The cotton market was hung up on a lower volume trading day. The December contract finished only 30pts higher, buyers pushed the market up from its lows to near 86 cents, but seller seemed to have the upper hand for most of the day, keeping gains under wraps. Ecom’s prices today are $488 for current crop and $487 for new crop, US dollar and On-call contracts might just be the option to help you reach the $500 everyone is searching for.
The Aussie found some support overnight, putting on a cent in the European and US Trading session’s, profit taking seemed the main reason, with a significant amount of resistance at the .9040 level, where it has held its ground on a number of occasions recently. Mr Bernanke speaks towards the end of the week, and our unemployment figures will be the data to listen out for, and hopefully provide our currency with a clear direction.
Domestically, new crop APW prices are remaining firm, thanks to our lower dollar. Sorghum is coming under pressure from its lack of in spec grain, and the relative abundance of cheap wheat, which the trade has held since harvest time, now making its way into end users rations, instead of sorghum. We have seen some interest in new crop Durum, offering a small premium to bread wheat that may be of interest to growers also
The grains market has continued to recover following last weeks USDA report which pressured the markets into their most recent lows. The wheat market was buoyed by the reported purchase of 300,000 mt of US wheat. Total purchases from the US for 13/14 crop now total 1.5mmt, whilst we also got a look in with 300,000 mt of Aussie wheat also reported to be sold into China overnight, a sign that China are looking to diversify origination of grain stocks. Soybean demand remain strong domestically in the US with continued good crush margin, and meal demand, whilst the export demand has switched back to South American beans. The corn markets traded higher for most of the day on reports of China again figuring in the mix with a purchase of some new crop US Corn, but the bearish weather outlook taken by most kept a lid on any real gains in the market. Many Corn and Soybean bulls are looking ahead to Mid July, when the weather is expected to bring hot temperatures to a large portion of the Western Corn Belt, which without rain prior could stress some crops.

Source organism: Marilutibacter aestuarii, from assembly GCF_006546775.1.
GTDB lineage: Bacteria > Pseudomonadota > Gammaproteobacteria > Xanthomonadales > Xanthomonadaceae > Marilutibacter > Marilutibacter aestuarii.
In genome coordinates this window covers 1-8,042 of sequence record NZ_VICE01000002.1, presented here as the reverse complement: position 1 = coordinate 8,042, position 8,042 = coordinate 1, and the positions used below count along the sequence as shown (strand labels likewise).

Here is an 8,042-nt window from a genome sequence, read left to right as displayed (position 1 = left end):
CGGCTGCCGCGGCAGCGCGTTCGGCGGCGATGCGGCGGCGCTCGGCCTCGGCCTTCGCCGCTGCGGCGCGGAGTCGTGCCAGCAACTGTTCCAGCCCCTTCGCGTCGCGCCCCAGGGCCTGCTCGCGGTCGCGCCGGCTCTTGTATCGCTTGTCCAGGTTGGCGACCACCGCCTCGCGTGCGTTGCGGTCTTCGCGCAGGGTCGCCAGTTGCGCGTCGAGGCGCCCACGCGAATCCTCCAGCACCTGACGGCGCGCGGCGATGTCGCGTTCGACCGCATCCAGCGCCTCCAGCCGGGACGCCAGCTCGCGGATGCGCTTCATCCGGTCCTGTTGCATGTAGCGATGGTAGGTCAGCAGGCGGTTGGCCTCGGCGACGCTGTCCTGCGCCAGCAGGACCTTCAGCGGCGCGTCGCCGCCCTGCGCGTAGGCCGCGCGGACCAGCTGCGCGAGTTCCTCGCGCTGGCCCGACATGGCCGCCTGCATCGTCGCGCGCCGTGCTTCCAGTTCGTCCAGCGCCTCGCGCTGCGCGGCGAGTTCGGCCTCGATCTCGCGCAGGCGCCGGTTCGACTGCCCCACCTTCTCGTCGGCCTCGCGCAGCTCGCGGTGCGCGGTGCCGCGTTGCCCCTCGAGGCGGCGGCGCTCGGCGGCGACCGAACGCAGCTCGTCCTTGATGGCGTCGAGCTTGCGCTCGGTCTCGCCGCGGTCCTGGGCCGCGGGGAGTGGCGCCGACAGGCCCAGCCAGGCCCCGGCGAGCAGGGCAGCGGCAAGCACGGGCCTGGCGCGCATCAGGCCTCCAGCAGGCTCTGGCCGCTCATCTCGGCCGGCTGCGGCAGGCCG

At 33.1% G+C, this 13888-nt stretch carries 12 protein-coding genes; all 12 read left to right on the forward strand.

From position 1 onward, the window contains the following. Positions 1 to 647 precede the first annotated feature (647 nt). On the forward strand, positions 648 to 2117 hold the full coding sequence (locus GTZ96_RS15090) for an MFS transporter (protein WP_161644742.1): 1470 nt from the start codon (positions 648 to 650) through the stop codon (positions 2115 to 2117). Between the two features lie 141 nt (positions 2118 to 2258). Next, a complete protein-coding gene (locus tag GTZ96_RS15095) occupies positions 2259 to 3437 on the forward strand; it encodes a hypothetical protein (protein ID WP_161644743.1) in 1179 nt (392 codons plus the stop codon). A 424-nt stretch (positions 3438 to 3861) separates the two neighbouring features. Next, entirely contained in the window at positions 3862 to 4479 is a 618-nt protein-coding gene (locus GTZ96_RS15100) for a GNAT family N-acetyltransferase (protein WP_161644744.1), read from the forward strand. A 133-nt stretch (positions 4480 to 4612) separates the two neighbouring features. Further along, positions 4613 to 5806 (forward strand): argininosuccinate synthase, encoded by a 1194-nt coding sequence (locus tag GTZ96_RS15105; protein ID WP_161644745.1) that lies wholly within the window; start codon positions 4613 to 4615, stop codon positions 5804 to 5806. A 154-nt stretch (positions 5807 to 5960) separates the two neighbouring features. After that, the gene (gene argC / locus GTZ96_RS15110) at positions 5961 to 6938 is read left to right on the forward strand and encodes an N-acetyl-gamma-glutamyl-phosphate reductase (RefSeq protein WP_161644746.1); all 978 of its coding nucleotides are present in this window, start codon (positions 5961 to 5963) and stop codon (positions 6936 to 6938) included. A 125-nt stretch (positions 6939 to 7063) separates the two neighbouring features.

The cotton market continued a run up on a light volume, and bullish commodity markets, which also saw Oil through the $100 US/barrel mark. Approx 14.7k in contracts traded during the session, the Dec/March spread has continued to tighten, with the 14 crop contracts of March, May and July advancing further than the December contract. The backwardation in the market looks set to return to carry, with cert stocks remaining heavy, at over 600,000 bales. Ecom are bidding $491 for 13 crop, and $495 for 14 crop, and have been taking orders for both years crops at $500/bale.
The Aussie dollar has come under some additional pressure in the last couple of sessions, taking out the September 2010 lows hitting 0 .9036 during trading overnight. Our commodity linked currency remains out of favour whilst the discussions regarding the tapering of US Government Stimulus, and slow down of the Chinese economy continue.
Domestic new crop prices have strengthened following the weakness in currency markets, and the lift in commodity markets internationally. New crop wheat is $286 Newcastle / $284 Brisbane. We are continuing to look for Sorghum 1 for delivery into Narrabri, with homes for out of spec grain starting to dry up. Old crop wheat prices are continuing to hold reasonably well, but a number of buyers are reporting a slow down in demand for feed grades, as homes begin to fill ahead of our new crop harvest. High protein on farm is beginning to receive some interest in the packing market, as the international market prepares for a possible reduction in milling grades of wheat.
Ring the AgVantage team if you have a parcel that you would like us to price.